Combined immunity is defined as a condition in which such a large percentage of the population in a given community is resistant to an infectious disease. As for the corona virus, immunity may be the result of a vaccine or an infection, but it is not clear how much care is needed to prevent infection. At first, epidemiologists talked about 60 to 70 percent, but then more estimates began to emerge.
In the United States, 32 percent of people are currently vaccinated against Govt-19, and Ashish Jah, dean of the Faculty of Public Health at Brown University, believes that about 60 percent may already have “some immunity”.
However, in a country of more than 330 million people, tens of thousands of cases are increasing daily, while the vaccination rate has been declining for more than two weeks. In mid-April, the Centers for Disease Control and Prevention (CDC) announced that it was administering an average of more than 3.3 million doses per day, down from less than 2.5 million on Monday.
The persistent reluctance of some Americans to get vaccinated and the fact that new coronavirus mutations are now spreading is leading experts to predict that collective immunity will be avoided by the United States for a long time to come. “Instead, it concludes that the virus will often become a manageable threat, which can occur in the United States for many years, still leading to hospitalization and death, to a very small extent,” the report said.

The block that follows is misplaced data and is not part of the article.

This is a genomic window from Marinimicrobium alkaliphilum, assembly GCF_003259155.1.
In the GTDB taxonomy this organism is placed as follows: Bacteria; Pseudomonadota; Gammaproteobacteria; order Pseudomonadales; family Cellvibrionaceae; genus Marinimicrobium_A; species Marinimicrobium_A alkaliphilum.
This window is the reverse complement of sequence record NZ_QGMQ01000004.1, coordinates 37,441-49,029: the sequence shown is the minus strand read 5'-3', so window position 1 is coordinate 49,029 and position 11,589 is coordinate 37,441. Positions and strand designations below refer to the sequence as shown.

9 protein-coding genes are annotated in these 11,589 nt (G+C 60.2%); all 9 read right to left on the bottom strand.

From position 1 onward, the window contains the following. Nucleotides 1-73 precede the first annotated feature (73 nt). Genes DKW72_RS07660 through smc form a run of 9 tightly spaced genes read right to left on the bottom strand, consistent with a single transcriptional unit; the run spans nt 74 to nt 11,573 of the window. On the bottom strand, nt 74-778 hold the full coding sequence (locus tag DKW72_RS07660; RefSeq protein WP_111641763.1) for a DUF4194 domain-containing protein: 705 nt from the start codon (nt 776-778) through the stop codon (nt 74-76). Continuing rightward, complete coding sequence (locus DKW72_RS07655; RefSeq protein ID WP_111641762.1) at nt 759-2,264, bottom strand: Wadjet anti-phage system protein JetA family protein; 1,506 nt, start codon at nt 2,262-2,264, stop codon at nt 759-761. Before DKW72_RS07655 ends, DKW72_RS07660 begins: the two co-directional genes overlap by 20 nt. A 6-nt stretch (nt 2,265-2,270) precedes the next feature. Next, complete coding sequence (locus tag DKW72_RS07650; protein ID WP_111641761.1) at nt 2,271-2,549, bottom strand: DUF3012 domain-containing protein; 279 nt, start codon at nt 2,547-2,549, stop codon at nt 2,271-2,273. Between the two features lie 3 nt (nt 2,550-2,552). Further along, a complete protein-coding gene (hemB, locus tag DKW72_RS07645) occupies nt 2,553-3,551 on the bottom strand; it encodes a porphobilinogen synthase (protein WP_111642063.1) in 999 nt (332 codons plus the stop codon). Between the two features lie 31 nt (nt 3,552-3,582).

“The virus is unlikely to go away,” said Rustom Andy, an evolutionary biologist at Emory University in Georgia. “But we want to do everything we can to increase the chance that this will become a very dangerous epidemic,” he said.
More waves are coming
Experts say it is important for people, especially the elderly and groups, to continue to avoid immunizations that contain other risk factors to reduce the severity of the expected “waves” of infection. High vaccination coverage in these segments of the population may keep the balance of hospitalization and mortality relatively low even after the release of isolated measures.
The change in the thinking of the professional public is reflected in the report of government epidemiologist Anthony Fucci, who advises US President Joe Biden on the fight against Govt-19. “We have stopped using the word collective immunity in the classical sense. Forget it for a moment. If you vaccinate enough people, the infection will go down,” he said.
U.S. Polls show that about 30 percent of adults still reject or are assigned to the Covit-19 vaccine. In a recent poll by Axios, 14 percent of respondents said they would not get the vaccine, and 21 percent said they were waiting for the result.